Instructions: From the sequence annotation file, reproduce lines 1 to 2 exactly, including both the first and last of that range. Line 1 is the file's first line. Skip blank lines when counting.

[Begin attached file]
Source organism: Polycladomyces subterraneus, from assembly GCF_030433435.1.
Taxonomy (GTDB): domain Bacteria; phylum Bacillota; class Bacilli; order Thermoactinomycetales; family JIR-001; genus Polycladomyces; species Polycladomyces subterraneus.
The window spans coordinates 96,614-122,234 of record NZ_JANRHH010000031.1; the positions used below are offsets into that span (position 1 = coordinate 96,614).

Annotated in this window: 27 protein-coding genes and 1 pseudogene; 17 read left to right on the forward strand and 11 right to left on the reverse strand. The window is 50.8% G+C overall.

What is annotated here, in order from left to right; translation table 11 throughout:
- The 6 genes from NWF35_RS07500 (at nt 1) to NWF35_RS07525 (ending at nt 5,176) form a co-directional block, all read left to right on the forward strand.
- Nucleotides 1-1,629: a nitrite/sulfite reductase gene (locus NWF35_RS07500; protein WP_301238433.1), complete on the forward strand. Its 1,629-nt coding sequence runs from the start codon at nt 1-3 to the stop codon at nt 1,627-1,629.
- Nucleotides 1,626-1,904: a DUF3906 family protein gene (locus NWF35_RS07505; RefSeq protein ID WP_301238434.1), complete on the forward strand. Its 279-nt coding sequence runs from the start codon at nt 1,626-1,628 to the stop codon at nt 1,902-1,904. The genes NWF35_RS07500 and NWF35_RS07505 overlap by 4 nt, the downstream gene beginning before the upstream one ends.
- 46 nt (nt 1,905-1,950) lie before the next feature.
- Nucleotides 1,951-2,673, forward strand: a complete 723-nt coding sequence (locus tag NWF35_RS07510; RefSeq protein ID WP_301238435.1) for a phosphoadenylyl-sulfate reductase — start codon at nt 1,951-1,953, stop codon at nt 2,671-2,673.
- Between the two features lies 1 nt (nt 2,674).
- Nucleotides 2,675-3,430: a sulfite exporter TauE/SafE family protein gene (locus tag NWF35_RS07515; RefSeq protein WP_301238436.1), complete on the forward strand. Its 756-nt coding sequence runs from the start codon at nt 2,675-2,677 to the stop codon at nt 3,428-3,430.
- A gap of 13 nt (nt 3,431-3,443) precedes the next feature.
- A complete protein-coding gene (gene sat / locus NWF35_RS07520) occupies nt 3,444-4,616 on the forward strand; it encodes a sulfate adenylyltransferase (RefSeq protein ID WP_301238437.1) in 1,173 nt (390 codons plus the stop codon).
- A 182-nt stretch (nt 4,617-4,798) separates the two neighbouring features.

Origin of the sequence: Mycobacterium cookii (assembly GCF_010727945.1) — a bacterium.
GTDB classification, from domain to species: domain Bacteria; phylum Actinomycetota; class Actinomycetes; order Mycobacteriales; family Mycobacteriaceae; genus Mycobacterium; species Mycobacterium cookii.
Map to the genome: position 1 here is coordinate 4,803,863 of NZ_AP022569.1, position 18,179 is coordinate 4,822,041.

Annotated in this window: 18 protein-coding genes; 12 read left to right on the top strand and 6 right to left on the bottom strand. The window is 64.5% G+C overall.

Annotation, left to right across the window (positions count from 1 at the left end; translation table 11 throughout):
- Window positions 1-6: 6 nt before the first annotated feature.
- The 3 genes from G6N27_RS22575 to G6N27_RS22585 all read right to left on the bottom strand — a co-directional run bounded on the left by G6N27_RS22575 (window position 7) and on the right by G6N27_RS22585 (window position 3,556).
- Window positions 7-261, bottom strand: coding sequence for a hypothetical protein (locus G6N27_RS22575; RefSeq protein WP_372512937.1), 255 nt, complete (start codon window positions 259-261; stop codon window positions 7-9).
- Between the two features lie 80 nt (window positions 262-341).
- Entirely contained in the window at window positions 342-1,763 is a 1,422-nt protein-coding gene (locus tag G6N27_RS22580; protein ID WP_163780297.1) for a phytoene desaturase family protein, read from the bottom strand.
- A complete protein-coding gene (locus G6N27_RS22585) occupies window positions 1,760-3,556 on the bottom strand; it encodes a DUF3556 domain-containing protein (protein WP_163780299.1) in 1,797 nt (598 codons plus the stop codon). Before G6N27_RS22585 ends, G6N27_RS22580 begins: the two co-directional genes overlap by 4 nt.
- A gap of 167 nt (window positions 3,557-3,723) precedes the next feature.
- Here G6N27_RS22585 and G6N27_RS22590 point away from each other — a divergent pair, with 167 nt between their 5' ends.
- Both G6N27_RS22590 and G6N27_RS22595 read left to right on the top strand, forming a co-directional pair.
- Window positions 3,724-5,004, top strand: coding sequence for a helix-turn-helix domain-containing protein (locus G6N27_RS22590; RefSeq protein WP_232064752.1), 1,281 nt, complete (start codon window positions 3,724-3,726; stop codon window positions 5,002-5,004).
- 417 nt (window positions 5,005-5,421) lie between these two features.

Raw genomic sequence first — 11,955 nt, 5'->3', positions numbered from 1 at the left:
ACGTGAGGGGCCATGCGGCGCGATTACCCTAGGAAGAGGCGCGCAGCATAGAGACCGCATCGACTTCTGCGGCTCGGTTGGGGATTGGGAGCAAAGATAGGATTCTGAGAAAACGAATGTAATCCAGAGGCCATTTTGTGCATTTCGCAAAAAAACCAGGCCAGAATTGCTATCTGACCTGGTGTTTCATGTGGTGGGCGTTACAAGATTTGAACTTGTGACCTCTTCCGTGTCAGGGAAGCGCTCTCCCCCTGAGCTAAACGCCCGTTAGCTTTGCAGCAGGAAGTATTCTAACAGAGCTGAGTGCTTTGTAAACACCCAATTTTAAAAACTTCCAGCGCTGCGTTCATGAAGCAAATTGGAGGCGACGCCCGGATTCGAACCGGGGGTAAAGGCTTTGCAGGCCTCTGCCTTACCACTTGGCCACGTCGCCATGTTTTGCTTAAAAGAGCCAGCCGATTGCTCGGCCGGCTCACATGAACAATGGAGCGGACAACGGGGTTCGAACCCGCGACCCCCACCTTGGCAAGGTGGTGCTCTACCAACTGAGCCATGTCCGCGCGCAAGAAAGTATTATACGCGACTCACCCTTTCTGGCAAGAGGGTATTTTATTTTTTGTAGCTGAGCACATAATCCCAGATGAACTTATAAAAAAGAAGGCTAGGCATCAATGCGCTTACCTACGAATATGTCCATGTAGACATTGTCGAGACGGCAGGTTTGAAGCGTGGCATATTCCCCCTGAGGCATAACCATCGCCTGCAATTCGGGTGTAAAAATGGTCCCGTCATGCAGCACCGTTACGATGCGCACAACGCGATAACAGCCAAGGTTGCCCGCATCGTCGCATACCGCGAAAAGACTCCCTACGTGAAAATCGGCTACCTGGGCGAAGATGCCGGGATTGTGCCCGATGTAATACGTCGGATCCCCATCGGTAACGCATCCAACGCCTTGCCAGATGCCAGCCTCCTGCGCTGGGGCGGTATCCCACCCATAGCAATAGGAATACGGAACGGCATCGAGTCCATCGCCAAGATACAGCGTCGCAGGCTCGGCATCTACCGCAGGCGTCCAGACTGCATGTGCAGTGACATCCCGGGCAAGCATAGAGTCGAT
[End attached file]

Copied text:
Source organism: Polycladomyces subterraneus, from assembly GCF_030433435.1.
Taxonomy (GTDB): domain Bacteria; phylum Bacillota; class Bacilli; order Thermoactinomycetales; family JIR-001; genus Polycladomyces; species Polycladomyces subterraneus.